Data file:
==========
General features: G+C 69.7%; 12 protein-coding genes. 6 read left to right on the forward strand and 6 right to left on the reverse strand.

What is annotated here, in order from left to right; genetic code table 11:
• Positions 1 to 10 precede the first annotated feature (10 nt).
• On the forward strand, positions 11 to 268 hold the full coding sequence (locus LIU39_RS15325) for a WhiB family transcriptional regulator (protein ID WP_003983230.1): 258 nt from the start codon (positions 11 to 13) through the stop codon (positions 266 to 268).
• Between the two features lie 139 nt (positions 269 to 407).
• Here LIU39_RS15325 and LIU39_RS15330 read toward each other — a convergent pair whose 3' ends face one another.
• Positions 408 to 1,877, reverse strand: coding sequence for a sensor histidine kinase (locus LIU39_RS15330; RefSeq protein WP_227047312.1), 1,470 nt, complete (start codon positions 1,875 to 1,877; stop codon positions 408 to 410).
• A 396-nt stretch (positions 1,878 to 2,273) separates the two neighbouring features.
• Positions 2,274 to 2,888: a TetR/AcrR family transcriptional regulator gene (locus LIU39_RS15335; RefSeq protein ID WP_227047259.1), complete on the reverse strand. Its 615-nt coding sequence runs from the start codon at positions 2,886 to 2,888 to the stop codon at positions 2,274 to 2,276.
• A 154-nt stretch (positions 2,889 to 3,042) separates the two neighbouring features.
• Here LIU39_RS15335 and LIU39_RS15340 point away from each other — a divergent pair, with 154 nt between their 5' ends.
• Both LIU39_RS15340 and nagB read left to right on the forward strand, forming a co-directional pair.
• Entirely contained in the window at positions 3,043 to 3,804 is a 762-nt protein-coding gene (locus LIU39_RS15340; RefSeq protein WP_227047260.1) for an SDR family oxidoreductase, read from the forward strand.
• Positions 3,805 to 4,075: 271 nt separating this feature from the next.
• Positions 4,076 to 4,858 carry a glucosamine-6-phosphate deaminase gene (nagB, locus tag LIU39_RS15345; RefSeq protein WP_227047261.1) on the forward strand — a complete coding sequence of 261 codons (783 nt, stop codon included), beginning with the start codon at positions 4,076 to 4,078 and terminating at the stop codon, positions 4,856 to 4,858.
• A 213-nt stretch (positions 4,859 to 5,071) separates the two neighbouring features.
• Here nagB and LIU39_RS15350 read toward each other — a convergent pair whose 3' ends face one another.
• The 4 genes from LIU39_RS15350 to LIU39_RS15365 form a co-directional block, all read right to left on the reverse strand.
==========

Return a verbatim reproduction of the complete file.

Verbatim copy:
General features: G+C 69.7%; 12 protein-coding genes. 6 read left to right on the forward strand and 6 right to left on the reverse strand.

What is annotated here, in order from left to right; genetic code table 11:
• Positions 1 to 10 precede the first annotated feature (10 nt).
• On the forward strand, positions 11 to 268 hold the full coding sequence (locus LIU39_RS15325) for a WhiB family transcriptional regulator (protein ID WP_003983230.1): 258 nt from the start codon (positions 11 to 13) through the stop codon (positions 266 to 268).
• Between the two features lie 139 nt (positions 269 to 407).
• Here LIU39_RS15325 and LIU39_RS15330 read toward each other — a convergent pair whose 3' ends face one another.
• Positions 408 to 1,877, reverse strand: coding sequence for a sensor histidine kinase (locus LIU39_RS15330; RefSeq protein WP_227047312.1), 1,470 nt, complete (start codon positions 1,875 to 1,877; stop codon positions 408 to 410).
• A 396-nt stretch (positions 1,878 to 2,273) separates the two neighbouring features.
• Positions 2,274 to 2,888: a TetR/AcrR family transcriptional regulator gene (locus LIU39_RS15335; RefSeq protein ID WP_227047259.1), complete on the reverse strand. Its 615-nt coding sequence runs from the start codon at positions 2,886 to 2,888 to the stop codon at positions 2,274 to 2,276.
• A 154-nt stretch (positions 2,889 to 3,042) separates the two neighbouring features.
• Here LIU39_RS15335 and LIU39_RS15340 point away from each other — a divergent pair, with 154 nt between their 5' ends.
• Both LIU39_RS15340 and nagB read left to right on the forward strand, forming a co-directional pair.
• Entirely contained in the window at positions 3,043 to 3,804 is a 762-nt protein-coding gene (locus LIU39_RS15340; RefSeq protein WP_227047260.1) for an SDR family oxidoreductase, read from the forward strand.
• Positions 3,805 to 4,075: 271 nt separating this feature from the next.
• Positions 4,076 to 4,858 carry a glucosamine-6-phosphate deaminase gene (nagB, locus tag LIU39_RS15345; RefSeq protein WP_227047261.1) on the forward strand — a complete coding sequence of 261 codons (783 nt, stop codon included), beginning with the start codon at positions 4,076 to 4,078 and terminating at the stop codon, positions 4,856 to 4,858.
• A 213-nt stretch (positions 4,859 to 5,071) separates the two neighbouring features.
• Here nagB and LIU39_RS15350 read toward each other — a convergent pair whose 3' ends face one another.
• The 4 genes from LIU39_RS15350 to LIU39_RS15365 form a co-directional block, all read right to left on the reverse strand.